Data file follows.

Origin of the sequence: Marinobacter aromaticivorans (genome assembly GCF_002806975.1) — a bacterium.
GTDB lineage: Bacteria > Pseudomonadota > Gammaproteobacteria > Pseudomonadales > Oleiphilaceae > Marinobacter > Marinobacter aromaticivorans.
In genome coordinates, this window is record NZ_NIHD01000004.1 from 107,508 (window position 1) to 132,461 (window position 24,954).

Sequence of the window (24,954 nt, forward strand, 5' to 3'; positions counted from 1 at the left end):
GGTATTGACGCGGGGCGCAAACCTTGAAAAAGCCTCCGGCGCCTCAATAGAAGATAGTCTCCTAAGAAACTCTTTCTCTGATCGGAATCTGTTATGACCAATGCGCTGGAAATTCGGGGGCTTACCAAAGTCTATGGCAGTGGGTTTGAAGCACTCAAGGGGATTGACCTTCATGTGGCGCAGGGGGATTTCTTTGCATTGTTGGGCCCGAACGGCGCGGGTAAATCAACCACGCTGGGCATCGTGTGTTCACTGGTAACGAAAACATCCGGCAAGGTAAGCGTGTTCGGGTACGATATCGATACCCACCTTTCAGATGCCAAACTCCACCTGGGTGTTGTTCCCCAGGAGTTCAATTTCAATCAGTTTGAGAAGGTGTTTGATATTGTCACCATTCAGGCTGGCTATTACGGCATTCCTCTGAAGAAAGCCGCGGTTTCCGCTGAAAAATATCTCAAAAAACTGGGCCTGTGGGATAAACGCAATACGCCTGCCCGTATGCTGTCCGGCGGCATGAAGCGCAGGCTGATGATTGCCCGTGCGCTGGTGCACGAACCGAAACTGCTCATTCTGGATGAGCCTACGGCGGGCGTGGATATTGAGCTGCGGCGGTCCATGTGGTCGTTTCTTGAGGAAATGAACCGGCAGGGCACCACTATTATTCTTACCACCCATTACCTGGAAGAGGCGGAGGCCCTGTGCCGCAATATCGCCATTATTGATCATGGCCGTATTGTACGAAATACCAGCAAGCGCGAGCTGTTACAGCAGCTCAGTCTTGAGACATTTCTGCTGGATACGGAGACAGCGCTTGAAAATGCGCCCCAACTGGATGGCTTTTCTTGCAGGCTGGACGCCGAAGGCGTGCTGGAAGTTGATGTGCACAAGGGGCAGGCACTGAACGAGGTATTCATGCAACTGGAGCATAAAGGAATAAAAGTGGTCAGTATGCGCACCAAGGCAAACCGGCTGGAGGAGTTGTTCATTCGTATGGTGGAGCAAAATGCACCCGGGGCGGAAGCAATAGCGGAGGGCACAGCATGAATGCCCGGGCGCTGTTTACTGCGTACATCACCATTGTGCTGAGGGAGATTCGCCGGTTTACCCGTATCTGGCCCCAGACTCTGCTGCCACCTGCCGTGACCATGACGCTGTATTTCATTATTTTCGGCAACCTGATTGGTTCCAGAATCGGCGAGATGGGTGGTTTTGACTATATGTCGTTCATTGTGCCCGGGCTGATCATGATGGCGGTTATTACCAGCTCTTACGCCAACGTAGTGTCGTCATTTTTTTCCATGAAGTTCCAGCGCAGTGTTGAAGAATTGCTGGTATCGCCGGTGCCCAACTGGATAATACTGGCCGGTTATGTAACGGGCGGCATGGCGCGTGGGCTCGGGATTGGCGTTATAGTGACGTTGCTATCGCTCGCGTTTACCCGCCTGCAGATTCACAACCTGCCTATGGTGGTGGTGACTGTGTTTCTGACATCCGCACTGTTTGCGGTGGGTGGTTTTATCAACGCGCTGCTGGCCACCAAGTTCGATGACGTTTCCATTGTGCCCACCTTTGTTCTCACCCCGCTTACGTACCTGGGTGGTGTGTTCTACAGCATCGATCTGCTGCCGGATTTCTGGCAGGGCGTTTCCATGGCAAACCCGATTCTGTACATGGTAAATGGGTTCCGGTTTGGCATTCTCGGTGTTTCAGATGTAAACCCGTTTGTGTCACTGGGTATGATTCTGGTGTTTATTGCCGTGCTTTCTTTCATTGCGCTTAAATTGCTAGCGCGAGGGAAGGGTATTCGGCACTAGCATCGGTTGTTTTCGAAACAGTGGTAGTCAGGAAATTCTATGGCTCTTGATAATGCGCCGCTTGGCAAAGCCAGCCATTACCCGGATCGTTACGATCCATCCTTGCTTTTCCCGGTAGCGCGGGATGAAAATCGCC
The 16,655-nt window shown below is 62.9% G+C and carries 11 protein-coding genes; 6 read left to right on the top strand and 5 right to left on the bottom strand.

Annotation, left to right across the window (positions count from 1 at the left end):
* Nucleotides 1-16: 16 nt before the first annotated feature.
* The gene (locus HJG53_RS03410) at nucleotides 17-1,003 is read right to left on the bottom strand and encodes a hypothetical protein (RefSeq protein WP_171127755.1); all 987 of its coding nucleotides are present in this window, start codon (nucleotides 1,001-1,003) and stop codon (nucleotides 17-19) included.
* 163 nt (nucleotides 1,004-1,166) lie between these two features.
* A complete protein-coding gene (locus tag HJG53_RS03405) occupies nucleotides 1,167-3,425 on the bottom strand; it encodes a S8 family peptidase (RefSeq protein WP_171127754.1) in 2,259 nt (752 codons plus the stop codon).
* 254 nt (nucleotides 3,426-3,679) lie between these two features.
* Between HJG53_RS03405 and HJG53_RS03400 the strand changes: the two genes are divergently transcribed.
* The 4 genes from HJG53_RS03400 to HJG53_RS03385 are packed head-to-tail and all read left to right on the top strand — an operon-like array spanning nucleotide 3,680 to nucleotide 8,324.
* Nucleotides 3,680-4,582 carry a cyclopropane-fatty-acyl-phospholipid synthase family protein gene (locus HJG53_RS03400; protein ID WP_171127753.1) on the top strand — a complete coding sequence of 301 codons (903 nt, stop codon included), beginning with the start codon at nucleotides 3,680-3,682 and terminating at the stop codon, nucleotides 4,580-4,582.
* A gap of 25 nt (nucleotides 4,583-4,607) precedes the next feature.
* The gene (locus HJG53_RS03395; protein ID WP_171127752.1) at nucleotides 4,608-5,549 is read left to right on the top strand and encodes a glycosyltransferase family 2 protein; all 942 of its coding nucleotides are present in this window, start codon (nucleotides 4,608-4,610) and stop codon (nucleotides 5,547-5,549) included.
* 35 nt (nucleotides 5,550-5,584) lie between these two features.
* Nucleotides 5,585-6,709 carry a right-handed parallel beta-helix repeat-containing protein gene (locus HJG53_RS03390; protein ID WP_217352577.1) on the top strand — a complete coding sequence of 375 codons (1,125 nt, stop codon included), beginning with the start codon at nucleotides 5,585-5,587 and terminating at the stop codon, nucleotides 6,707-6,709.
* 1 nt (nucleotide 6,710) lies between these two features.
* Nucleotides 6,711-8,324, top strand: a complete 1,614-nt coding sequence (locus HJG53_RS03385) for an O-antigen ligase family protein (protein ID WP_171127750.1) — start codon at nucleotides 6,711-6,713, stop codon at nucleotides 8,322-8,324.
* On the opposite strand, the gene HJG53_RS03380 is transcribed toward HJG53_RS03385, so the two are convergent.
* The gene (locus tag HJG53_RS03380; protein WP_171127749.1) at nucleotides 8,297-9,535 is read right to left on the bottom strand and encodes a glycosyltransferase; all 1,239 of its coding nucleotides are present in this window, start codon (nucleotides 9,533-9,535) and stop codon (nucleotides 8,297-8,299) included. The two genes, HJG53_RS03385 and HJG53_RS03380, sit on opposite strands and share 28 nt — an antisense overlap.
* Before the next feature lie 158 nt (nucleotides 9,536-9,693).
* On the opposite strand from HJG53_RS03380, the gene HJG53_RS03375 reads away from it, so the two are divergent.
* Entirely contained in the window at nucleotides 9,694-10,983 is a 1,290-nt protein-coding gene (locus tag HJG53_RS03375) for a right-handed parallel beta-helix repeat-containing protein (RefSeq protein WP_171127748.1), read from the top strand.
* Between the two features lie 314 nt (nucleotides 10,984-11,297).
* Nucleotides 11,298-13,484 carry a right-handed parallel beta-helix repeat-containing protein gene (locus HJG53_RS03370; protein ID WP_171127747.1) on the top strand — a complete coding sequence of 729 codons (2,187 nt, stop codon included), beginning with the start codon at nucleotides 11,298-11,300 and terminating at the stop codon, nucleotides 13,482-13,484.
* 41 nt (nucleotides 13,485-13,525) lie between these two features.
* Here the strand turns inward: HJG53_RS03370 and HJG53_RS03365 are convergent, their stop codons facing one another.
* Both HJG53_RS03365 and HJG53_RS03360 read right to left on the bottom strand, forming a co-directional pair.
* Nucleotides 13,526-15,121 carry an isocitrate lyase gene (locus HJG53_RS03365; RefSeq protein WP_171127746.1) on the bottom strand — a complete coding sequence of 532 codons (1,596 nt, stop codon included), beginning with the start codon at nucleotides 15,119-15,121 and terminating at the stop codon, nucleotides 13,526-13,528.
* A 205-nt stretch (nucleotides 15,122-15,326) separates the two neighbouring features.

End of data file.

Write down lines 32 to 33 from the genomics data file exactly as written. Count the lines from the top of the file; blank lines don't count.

* Nucleotides 13,526-15,121 carry an isocitrate lyase gene (locus HJG53_RS03365; RefSeq protein WP_171127746.1) on the bottom strand — a complete coding sequence of 532 codons (1,596 nt, stop codon included), beginning with the start codon at nucleotides 15,119-15,121 and terminating at the stop codon, nucleotides 13,526-13,528.
* A 205-nt stretch (nucleotides 15,122-15,326) separates the two neighbouring features.